WHY CERAMIC TILE?
WHY PORCELAIN TILE?
WHY NATURAL STONE?
Differentiating Characteristics of:
1. Porcelain - A glazed or unglazed vitreous tile that is made of an extremely fine porcelain clay composition that produces a dense, impervious, fine tile. It is suited for both exterior and interior use, and is frost proof.
2. Ceramic - a glazed unit made from clays and other ceramic material. It is fired to a temperature sufficiently high to produce a dense body. Decorative ceramic tile is heated at a lower temperature and for a longer period of time to allow the glazes to work. Only some low-fired ceramics are frost resistant.
3. Natural stone is not manufactured. It comes from the earth as grown by God. Since this is the case, you must expect great variation in color and vein within the same slab. There are textural variations as well.
How do they compare? Why would you buy one over the other? It depends on the usage desired.
1. WHY PORCELAIN?
Porcelain is denser, therefore stronger than ceramic tile. The unglazed clay composition has the same color throughout the tile. It is used residentially, but is chosen more often than ceramic for industrial use. The primary reasons why one would select porcelain tile and ceramic tile over stone is that they take much less care than stone, both in installation and in maintenance.
2. WHY CERAMIC?
Ceramic tile is rated by the hardness of the glaze. Depending upon glaze, some tiles are rated only for light residential use, and there are others rated for total residential use, light commercial use moving into commercial use. Ceramic can be more decorative than porcelain as it's not fired in as high temperature as porcelain. Ceramic can be used in all residential and some commercial installations. Some ceramics are frost resistant. The primary reasons why one would select porcelain tile and ceramic tile over stone is that they take much less care than stone, both in installation and in maintenance.
3. WHY STONE?
Natural stone comes from God and is the exact product that ceramic and porcelain try to copy. It is the original, but has some maintenance characteristics that must be taken into account before making a decision to purchase. Stone may be very soft to very dense. Depending on the use intended you have to pick the right density stone. The range of porosity differs a great deal, so there are more variables involved. People who love the natural look and are willing to undergo the maintenance choose stone.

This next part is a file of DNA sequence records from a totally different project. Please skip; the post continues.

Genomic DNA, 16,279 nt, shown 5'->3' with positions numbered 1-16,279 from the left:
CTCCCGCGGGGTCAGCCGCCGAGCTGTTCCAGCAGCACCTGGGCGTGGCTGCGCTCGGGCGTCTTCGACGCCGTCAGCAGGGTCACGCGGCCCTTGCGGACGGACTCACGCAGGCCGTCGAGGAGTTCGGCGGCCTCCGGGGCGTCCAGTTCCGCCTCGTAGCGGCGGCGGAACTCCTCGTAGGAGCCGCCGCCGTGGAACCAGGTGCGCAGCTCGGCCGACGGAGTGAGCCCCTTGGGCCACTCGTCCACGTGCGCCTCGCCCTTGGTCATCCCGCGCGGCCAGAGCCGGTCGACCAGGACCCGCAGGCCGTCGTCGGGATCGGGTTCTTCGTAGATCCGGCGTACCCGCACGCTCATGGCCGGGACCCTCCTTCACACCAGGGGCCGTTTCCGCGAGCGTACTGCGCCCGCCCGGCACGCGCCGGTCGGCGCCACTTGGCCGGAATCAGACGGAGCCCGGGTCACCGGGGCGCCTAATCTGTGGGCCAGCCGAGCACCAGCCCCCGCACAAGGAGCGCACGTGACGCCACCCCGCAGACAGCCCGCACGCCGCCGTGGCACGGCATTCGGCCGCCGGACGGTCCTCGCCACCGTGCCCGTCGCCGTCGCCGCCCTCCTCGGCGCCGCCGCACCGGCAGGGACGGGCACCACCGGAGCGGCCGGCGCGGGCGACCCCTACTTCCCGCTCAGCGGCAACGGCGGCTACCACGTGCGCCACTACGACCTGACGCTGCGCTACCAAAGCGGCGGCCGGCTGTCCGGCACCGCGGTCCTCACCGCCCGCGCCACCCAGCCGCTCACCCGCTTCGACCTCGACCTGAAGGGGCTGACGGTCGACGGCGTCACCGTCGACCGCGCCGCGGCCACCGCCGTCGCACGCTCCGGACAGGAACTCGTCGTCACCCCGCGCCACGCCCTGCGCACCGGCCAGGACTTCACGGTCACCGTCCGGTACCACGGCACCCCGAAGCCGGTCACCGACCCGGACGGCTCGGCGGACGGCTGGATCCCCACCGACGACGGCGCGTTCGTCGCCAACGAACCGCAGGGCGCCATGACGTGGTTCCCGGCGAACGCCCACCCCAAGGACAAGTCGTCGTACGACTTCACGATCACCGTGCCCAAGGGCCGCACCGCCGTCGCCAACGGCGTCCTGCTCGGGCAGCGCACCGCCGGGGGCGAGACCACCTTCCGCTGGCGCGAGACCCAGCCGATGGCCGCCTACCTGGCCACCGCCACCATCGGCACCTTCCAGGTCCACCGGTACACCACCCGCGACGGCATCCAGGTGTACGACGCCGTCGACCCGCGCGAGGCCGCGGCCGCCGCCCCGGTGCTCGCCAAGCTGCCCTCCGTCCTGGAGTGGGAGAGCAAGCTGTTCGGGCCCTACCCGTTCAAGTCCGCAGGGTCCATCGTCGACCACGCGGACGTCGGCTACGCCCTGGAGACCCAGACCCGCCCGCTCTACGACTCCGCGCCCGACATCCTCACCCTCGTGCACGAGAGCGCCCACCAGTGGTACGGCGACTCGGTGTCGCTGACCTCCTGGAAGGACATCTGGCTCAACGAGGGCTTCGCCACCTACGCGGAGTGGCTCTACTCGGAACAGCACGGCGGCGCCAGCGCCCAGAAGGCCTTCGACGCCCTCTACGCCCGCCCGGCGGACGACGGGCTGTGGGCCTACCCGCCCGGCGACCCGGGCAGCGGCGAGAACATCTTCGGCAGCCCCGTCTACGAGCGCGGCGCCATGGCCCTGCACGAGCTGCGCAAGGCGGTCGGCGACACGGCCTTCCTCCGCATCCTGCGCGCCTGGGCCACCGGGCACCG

GETTING STARTED / GENERAL CONSIDERATIONS
1. Indoor or outdoor?
If you want to do something outdoors, you need material that is resistant to frost.
2. Wall or floor? or both?
Floor materials need to be stronger to sustain the wear stress placed on them.
3. Slip resistance
How critical is it to the application you are considering?
Your dealer can help you answer these questions and set you up with everything you need for a successful installation.
1. The design of your pattern must be determined. This is the "blueprint" for you or your tile setter to work from.
2. Underlayment preparation is your next step. The material you are going to attach your tile or stone to must be clean, level, and strong enough to hold the weight.
3. Mortar or setting cement is applied to the underlayment to hold your tiles or stone in place.
4. Tiles or stone are set onto the mortar. Cuts are made as needed to complete the area.
5. If stone is being used, it is sealed.
6. After the tile or stone setting is cured, the joints between the tiles or stones is filled in with grout - which is colored cement.
7. Grout residue is cleaned away.
8. Sealing of grout joints complete your project.
1. The proper maintenance for porcelain and ceramic is easy. Vacuum the area first to get up loose dirt so it won't darken the grout joint. Depending on the usage, residential or commercial, a neutral non-toxic concentrated cleaner should be used that can handle difficult dirt and grease problems, yet is gentle enough for every day use. There are specialty cleaners for special problems.
2. The proper maintenance for stone is the same, but the results will vary depending on the installation. Stone must be cleaned and sealed before installation. The number of coats of sealant is dependent upon the porosity of the stone. It requires another sealing after the grout is dry, and it needs to be swept or vacuumed very frequently, then follow the instructions for porcelain or ceramic. The big difference is that porcelain and ceramic don't have to be resealed, but stone does, based on its wear.